More Productive Outside the Office

Where are you most productive? Is it really in a cube farm?

I know I feel the way Jason Fried of 37Signals describes it in his TEDxMidwest talk: that by going into the office to work I’m trading my work day “for a series of work moments.” Creative workers (including instructional designers) do best with uninterrupted time to work, something in short supply in the office.

I’m fortunate to work in an office where I have the option to work from home several days a week, with a project manager who understands that I’m more productive when I do.

What about you? Do you find yourself more productive when you work from home, or are you better off with the physical separation between work and personal life? Do you have any tips for being more productive when you are in the office and dealing with interruptions?

6 thoughts on “More Productive Outside the Office

  1. last year whilst in the midst of a harsh winter people across the UK were not able to get into their offices. It made me think about the amount of office space that is not used across the whole year and how many companies are not set up for remote/virtual working. A year ago we were ready to go and also had an office. As I set in my home office with another harsh winter hitting the UK our full virtual office continues to work with no problems – everyone continues to work, in their own environment. It works really really well.

  2. I tweeted this article because it really struck home. In previous jobs, I’ve always exponentially preferred working from home or a coffee shop, for all the reasons that Jason describes. I recently started working for OpenSesame, where I have not experienced that kind of frustration at all though. What’s different that works for me in our office?

    We all sit in one room, but we often IM each other or email each other to avoid interrupting trains of thought and workflow. We rarely have formal meetings, but instead have informal discussions. I think we have all the benefits of a collaborative learning environment without the formal “office” trappings that can be so distracting.

  3. Scott, your point about inclement weather is an excellent one. Weather that would seriously disrupt a traditional office environment hardly makes a dent in a virtual office.

    Kelly, you bring up one of Jason’s “M&Ms”: meetings. That’s part of why your office environment works. I suspect that you do pretty well on the first “M” too, that your manager mostly trusts you to do your job without micromanaging you. I doubt you’d have the freedom to avoid most formal meetings without the managerial support.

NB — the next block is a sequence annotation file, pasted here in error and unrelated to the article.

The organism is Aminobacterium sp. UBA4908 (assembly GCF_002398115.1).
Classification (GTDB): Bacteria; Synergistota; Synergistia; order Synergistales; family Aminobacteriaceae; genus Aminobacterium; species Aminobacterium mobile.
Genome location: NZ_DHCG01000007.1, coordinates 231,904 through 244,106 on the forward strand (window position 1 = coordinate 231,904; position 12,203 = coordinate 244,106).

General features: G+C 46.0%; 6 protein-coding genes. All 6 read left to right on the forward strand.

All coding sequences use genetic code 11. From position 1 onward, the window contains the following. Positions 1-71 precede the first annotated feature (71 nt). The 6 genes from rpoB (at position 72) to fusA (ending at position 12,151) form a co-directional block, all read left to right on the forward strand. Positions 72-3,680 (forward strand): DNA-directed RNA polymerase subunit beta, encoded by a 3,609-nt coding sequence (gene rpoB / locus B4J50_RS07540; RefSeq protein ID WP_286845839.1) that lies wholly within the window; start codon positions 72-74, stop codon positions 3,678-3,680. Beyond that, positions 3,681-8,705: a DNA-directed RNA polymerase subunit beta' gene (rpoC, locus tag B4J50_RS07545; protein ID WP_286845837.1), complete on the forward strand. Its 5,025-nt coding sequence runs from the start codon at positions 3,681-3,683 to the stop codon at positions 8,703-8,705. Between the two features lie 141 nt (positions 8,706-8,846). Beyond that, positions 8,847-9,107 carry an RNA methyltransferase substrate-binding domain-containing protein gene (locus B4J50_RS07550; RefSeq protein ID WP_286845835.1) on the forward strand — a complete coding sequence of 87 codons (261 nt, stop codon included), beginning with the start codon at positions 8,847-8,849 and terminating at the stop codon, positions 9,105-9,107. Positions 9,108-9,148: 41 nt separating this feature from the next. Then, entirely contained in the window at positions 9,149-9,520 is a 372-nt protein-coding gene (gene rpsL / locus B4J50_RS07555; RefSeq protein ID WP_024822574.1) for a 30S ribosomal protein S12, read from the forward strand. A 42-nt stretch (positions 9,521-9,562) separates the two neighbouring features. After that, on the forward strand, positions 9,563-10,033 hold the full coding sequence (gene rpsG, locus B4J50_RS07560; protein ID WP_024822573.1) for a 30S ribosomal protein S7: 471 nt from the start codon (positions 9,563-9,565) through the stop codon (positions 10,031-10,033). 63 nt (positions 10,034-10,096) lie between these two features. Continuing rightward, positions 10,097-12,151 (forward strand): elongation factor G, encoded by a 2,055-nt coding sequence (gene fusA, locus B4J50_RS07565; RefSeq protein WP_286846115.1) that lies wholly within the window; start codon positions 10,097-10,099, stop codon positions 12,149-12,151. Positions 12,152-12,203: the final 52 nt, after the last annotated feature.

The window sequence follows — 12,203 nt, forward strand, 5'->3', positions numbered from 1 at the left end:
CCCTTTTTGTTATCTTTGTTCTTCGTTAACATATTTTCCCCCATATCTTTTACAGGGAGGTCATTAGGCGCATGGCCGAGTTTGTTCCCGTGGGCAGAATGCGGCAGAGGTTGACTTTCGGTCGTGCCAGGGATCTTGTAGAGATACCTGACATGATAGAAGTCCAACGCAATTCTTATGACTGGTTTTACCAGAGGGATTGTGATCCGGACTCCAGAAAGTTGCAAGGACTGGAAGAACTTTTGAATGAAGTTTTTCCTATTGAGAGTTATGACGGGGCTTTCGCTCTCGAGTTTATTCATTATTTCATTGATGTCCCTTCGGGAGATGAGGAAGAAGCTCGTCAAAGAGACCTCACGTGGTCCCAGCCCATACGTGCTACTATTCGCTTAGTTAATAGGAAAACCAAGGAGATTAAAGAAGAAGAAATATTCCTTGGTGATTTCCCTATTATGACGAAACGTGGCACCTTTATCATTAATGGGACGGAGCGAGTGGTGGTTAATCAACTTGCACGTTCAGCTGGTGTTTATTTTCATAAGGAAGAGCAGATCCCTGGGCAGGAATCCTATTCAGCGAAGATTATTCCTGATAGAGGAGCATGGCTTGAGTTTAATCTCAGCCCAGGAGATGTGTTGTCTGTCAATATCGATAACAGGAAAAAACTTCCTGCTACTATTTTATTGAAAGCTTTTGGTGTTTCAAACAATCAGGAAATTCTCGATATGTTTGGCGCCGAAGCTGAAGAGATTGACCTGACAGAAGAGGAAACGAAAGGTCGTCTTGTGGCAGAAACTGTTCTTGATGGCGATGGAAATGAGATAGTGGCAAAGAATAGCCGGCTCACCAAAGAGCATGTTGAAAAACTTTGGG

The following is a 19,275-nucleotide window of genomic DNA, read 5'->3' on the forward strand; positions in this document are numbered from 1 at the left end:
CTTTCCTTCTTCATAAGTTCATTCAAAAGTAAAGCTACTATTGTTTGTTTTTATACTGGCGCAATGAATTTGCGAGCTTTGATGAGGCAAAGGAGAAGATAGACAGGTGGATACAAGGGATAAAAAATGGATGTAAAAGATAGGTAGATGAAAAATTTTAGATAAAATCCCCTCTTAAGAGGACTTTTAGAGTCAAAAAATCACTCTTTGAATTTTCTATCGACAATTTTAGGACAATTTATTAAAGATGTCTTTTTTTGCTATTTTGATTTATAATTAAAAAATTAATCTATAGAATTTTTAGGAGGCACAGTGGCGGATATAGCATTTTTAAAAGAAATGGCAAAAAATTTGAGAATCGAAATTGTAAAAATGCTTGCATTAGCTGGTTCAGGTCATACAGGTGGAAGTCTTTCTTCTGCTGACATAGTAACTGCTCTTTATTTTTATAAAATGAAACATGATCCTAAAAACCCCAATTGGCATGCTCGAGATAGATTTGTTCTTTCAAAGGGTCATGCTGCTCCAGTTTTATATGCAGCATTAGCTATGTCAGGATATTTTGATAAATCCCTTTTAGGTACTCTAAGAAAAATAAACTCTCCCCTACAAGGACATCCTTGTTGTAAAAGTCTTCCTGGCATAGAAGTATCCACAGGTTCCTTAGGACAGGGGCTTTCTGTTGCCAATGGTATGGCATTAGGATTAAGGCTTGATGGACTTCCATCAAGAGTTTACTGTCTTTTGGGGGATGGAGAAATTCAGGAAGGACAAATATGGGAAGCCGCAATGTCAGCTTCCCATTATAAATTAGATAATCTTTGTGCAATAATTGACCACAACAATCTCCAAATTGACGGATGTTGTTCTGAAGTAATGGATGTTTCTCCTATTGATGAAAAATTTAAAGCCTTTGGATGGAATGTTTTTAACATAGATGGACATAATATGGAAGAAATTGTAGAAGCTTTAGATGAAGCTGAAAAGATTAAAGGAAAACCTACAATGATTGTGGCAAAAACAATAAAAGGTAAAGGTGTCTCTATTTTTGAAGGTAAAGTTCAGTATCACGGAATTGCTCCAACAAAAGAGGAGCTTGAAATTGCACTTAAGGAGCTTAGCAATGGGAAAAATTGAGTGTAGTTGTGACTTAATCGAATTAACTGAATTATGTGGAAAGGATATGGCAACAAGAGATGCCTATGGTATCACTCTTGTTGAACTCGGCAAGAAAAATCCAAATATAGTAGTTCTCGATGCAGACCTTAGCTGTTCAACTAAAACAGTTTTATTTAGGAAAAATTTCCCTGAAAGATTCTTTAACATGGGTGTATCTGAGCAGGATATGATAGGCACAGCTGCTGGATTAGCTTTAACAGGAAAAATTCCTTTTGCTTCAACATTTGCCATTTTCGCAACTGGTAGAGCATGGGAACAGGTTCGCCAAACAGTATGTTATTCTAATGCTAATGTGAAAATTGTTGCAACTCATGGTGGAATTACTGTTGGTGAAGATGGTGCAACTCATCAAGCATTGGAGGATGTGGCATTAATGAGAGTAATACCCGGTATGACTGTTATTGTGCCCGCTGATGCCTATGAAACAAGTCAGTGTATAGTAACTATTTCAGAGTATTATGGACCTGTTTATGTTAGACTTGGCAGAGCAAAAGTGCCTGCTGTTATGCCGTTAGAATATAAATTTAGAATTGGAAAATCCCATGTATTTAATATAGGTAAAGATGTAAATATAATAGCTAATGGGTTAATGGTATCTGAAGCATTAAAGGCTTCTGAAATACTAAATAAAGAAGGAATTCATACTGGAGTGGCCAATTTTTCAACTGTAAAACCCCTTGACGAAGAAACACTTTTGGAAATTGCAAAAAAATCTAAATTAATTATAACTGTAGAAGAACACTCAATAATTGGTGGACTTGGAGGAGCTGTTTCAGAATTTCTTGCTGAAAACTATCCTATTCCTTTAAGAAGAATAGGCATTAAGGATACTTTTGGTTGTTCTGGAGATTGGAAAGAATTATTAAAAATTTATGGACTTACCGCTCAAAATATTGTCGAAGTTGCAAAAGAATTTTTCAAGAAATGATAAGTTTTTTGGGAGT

4. My job has recently started to include a lot of Web-site work. Given my hour+ long commute into the Bronx every day, my employer has seen the logic in allowing me to work from home one day a week.

    Given the nature of the work and the fact that I have collaboration tools such as DimDim (also see “GoToMeeting”), Skype, and good-ol e-mail, it makes no sense for me to loose hours of time and burn $$$’s in gas and tolls by commuting every day.

    My role has recently changes to include instructional design work as well. Although I have a teaching / training background, I’m new to instructional design and will be following your posts with great interest (I’ve already browsed your series on how to get into the field…very nice).

  5. I honestly believe that it is imperative that people find their most productive work styles. For me, I do a combination of work and home offices. Sometimes I need to be in an office environment but mostly when I have new ideas, I need to work on them alone.
    Thank you for the tips, keep it up!!

  6. Yeah, also work from my office and after that i work again from home. And i know there a lot of ideas when i work at home, Especially where no people around. The video inspire me also, thanks.

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